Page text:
Hit record — Salon.com Editor-in-chief Kerry Lauerman reports on lessons his company has learned. Aggregation, staff cuts, and emphasis on churning out content — doesn’t work. Focusing on originality, quality over quantity, and publishing less while spending more time on writing — does work. The site has grown its readership for the second year in a row under the latter approach.

How SOPA and PIPA did and didn’t change how Washington lobbying works — A surprising take on the internet blackout from the Sunlight Foundation. 1I say surprising because the funders and board members of the Sunlight Foundation include many who were active in the opposition to SOPA and PROTECT IP. The post notes how tech lobbying has quickly eclipsed entertainment lobbying. It also notes the role the internet played in calling attention to the bills, asking in the end, “if the Googles, Facebooks, Twitters, and Wikipedias are becoming new guardians of political accountability, how accountable are they?”

In the music biz — Digital Music News has a couple of charts. The first shows a breakdown of Warner Music Group’s revenue sources from the last quarter of 2011. Physical formats still account for 51% of revenues. The second shows the distribution of digital revenues from online independent music store CDBaby. Over three quarters of these revenues comes from iTunes, while all streaming services bring in less than 10%.

The Sheepdogs Prove The Power Of Major Labels — Says the New Rockstar Philosophy, “As a close friend watching The Sheepdogs play for years, it’s interesting to see how the world has latched on to them. They’ve been doing the same music for a while, but only since the involvement of the Major Labels are The Sheepdogs starting to get larger recognition for their sound. To me this is a clear sign of the power of Major Labels. For all the talk of the end of an era, the Major Labels still have a lot of cash, expertise, and relationships that get doors open. Major Labels can get you seen and heard.”

Introducing Fountain — This one is for geeks/screenwriters. John August and Stu Maschwitz announce the Fountain markup language that enables script writing in any text editor using straightforward syntax. The result is a platform independent, future-proof file format ideal for collaboration and working anywhere.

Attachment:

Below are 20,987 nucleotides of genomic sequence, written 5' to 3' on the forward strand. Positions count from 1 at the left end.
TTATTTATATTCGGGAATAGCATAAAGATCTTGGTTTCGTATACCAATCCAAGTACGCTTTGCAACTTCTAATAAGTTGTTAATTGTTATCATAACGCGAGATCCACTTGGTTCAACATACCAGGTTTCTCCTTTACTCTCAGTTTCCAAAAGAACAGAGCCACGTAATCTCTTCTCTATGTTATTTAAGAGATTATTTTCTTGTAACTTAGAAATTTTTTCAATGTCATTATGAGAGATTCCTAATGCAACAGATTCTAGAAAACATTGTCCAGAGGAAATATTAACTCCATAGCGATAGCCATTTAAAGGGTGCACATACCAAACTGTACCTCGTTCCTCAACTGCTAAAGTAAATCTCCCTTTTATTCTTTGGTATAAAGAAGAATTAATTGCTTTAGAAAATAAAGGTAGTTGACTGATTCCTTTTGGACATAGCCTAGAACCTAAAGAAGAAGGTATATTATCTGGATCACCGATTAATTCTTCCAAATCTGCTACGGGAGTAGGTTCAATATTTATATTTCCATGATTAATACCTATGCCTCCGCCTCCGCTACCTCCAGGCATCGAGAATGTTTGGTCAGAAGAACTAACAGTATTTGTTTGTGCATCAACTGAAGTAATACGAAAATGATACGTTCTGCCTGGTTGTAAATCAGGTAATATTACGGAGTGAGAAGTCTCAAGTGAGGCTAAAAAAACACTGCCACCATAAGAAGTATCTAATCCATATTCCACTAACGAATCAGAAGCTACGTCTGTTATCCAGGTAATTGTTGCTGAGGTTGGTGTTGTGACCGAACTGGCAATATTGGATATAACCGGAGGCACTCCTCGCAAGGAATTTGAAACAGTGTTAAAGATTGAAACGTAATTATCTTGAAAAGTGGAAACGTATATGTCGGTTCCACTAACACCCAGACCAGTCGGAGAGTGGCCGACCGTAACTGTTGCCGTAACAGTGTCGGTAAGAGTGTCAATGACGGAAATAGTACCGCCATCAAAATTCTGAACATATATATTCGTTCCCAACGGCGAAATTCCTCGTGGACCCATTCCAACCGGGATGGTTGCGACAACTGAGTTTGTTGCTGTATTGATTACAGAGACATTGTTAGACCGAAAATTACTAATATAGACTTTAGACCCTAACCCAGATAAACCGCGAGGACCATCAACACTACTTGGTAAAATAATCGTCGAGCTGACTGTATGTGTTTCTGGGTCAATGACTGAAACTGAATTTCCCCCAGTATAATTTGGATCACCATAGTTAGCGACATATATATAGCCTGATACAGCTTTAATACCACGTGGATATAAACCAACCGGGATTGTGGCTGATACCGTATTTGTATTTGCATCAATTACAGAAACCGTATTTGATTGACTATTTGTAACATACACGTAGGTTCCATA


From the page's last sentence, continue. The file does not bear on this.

Reining in the Rhetoric on Copyright Reform — Barry Sookman expands on his recent Financial Post article dealing with recent comparisons between Canada’s Bill C-11 and SOPA. “While recent attempts by the usual suspects making hysterical predictions about copyright reform in Canada have been ratcheted up yet again, this time the claims are so outrageous that they can perhaps best be described as having “jumped the shark”.”

The Future for Television or Google Wants to Burn Your Remote: More Google Union-Busting — Then they came for the trade unionists… Chris Castle sheds light on Google and company’s efforts against entertainment industry unions like IATSE, AFTRA, DGA, and SAG.

What Wikipedia Won’t Tell You — Cary Sherman’s op-ed in the New York Times provided fodder for many online discussions this week (including this odd piece from the EFF that refers to the record industry as “Hollywood”). One of the most important points he raises: Google, Wikipedia, and other services used their platforms to argue against the bill. Television networks and other media outlets that supported the bill didn’t. Understanding why they didn’t is crucial to understanding the concerns over the tactics used by the internet platform giants.

References   [ + ]

1. I say surprising because the funders and board members of the Sunlight Foundation include many who were active in the opposition to SOPA and PROTECT IP.